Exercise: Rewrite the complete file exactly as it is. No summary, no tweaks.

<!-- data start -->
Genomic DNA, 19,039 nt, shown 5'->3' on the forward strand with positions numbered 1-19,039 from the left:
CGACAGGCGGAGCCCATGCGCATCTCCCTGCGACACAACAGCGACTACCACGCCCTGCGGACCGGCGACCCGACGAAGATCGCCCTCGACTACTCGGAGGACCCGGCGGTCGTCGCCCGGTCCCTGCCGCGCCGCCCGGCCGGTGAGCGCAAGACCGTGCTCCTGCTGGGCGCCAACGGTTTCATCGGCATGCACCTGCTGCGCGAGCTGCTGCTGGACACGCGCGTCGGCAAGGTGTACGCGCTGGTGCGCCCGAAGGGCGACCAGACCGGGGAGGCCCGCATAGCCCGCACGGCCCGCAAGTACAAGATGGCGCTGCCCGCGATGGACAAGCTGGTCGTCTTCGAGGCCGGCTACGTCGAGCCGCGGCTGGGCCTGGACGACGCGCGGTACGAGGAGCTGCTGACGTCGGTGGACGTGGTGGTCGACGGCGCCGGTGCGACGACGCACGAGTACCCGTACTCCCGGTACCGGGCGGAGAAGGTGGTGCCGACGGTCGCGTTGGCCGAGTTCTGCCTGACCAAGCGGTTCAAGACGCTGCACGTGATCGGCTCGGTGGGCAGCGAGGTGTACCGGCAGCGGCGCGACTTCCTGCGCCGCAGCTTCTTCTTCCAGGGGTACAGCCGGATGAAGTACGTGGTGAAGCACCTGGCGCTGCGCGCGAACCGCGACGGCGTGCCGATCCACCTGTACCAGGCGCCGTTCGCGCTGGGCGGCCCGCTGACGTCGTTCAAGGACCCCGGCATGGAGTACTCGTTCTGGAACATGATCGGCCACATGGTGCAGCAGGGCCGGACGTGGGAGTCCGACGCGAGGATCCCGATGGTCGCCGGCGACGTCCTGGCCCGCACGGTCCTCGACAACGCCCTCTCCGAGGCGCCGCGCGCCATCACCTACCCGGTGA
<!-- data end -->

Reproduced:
Genomic DNA, 19,039 nt, shown 5'->3' on the forward strand with positions numbered 1-19,039 from the left:
CGACAGGCGGAGCCCATGCGCATCTCCCTGCGACACAACAGCGACTACCACGCCCTGCGGACCGGCGACCCGACGAAGATCGCCCTCGACTACTCGGAGGACCCGGCGGTCGTCGCCCGGTCCCTGCCGCGCCGCCCGGCCGGTGAGCGCAAGACCGTGCTCCTGCTGGGCGCCAACGGTTTCATCGGCATGCACCTGCTGCGCGAGCTGCTGCTGGACACGCGCGTCGGCAAGGTGTACGCGCTGGTGCGCCCGAAGGGCGACCAGACCGGGGAGGCCCGCATAGCCCGCACGGCCCGCAAGTACAAGATGGCGCTGCCCGCGATGGACAAGCTGGTCGTCTTCGAGGCCGGCTACGTCGAGCCGCGGCTGGGCCTGGACGACGCGCGGTACGAGGAGCTGCTGACGTCGGTGGACGTGGTGGTCGACGGCGCCGGTGCGACGACGCACGAGTACCCGTACTCCCGGTACCGGGCGGAGAAGGTGGTGCCGACGGTCGCGTTGGCCGAGTTCTGCCTGACCAAGCGGTTCAAGACGCTGCACGTGATCGGCTCGGTGGGCAGCGAGGTGTACCGGCAGCGGCGCGACTTCCTGCGCCGCAGCTTCTTCTTCCAGGGGTACAGCCGGATGAAGTACGTGGTGAAGCACCTGGCGCTGCGCGCGAACCGCGACGGCGTGCCGATCCACCTGTACCAGGCGCCGTTCGCGCTGGGCGGCCCGCTGACGTCGTTCAAGGACCCCGGCATGGAGTACTCGTTCTGGAACATGATCGGCCACATGGTGCAGCAGGGCCGGACGTGGGAGTCCGACGCGAGGATCCCGATGGTCGCCGGCGACGTCCTGGCCCGCACGGTCCTCGACAACGCCCTCTCCGAGGCGCCGCGCGCCATCACCTACCCGGTGA